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Dung beetle, a creature with a brain smaller than a rice grain, uses the Milky Way to navigate. (Image credit: Emily Baird)

 

But, we have our phones to do that for us. We rely so much on technology, mobile phones, Apps. I remember the time when my brothers(younger) visited me from India and we were driving from San Jose to San Francisco where I used to live. My phone died on the way and I was on the 101. I took the wrong exit and kept driving around being confident I was very close to my home. I lived in Lower Nob Hill close to the Financial district. With every turn I took, I grew confident I was closer to home and after 30 minutes, I saw the beach! Ocean beach, that’s where I was. The exact opposite end of the city. I felt so ashamed and embarrassed. But, of course, I didn’t show that to my younger brothers :P I knew it was the western end of the city, so I knew I had to drive the opposite direction. After about an hour, we finally reached home. I made the mistake of asking them if they were angry - definitely not a great way to start their vacation. But, hey, they got a tour of San Francisco. Boy, were my brothers angry. It’s been 4 years and they still don’t forgive me for it.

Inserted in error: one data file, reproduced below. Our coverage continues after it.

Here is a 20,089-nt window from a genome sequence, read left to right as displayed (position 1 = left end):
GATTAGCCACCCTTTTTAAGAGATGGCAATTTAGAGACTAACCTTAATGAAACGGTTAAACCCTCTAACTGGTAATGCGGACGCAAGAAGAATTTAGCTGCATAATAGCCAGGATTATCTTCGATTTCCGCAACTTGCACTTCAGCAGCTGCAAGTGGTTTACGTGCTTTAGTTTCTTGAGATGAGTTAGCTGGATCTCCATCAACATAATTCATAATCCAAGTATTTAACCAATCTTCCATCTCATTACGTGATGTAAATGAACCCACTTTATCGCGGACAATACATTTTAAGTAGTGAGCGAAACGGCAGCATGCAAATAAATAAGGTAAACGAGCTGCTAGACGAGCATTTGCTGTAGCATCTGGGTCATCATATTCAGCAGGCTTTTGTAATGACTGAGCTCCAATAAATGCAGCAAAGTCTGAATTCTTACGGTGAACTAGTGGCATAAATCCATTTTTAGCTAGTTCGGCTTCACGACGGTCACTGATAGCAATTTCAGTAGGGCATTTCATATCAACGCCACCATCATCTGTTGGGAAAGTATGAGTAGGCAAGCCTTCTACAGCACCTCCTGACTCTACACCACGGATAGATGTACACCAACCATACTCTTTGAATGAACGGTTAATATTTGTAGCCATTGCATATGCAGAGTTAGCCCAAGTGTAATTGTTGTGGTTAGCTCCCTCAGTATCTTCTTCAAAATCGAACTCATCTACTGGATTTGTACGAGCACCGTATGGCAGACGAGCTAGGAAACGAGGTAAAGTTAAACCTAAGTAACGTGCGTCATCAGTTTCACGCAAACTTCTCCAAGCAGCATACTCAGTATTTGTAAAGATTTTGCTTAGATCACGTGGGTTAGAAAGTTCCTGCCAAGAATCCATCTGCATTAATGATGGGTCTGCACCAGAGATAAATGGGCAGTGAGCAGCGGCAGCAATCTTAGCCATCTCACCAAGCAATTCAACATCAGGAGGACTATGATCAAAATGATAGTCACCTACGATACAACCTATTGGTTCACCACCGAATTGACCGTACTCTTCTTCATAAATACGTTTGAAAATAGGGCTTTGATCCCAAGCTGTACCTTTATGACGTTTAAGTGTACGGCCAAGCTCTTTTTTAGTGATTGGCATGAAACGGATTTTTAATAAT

But...If only I had been paying more attention to the night skies back then. If only I had known to find the North Star. If only I had followed it. I would have reached home in no time. If you can identify the Big Dipper, you draw a straight line from the 2 stars on the outer edge of the Big Dipper and you reach Polaris. Polaris is the North Star. It always points to true North. Once you know where North is, the exact opposite is South. And if you are facing North, to your left is West and East is to your right. If I had known this, I wouldn’t have ended up in Ocean beach.

Credit: wikiHow Creative Commons. How to Spot the North Star

Credit: wikiHow Creative Commons. How to Spot the North Star

Technology is good, but we rely on it too much. If we have everything spoon fed to us, we lose the ability to think and ask questions. It is very important for kids to ask questions - that is how they learn the world around them. These days, when something goes bad, we toss it out and replace it with a new one. My dad always taught me to learn how things work. These days we don’t even think about fixing something when it goes bad. When we don’t ask these questions, we don’t learn and we definitely don’t innovate.

And that is why preserving the night skies is so important. It inspires us to ask questions and learn about the world we live in. Losing the stars, we lose a sense of connection, a belonging. We confine ourselves to the limits of our home and that is not a great thing for humankind.

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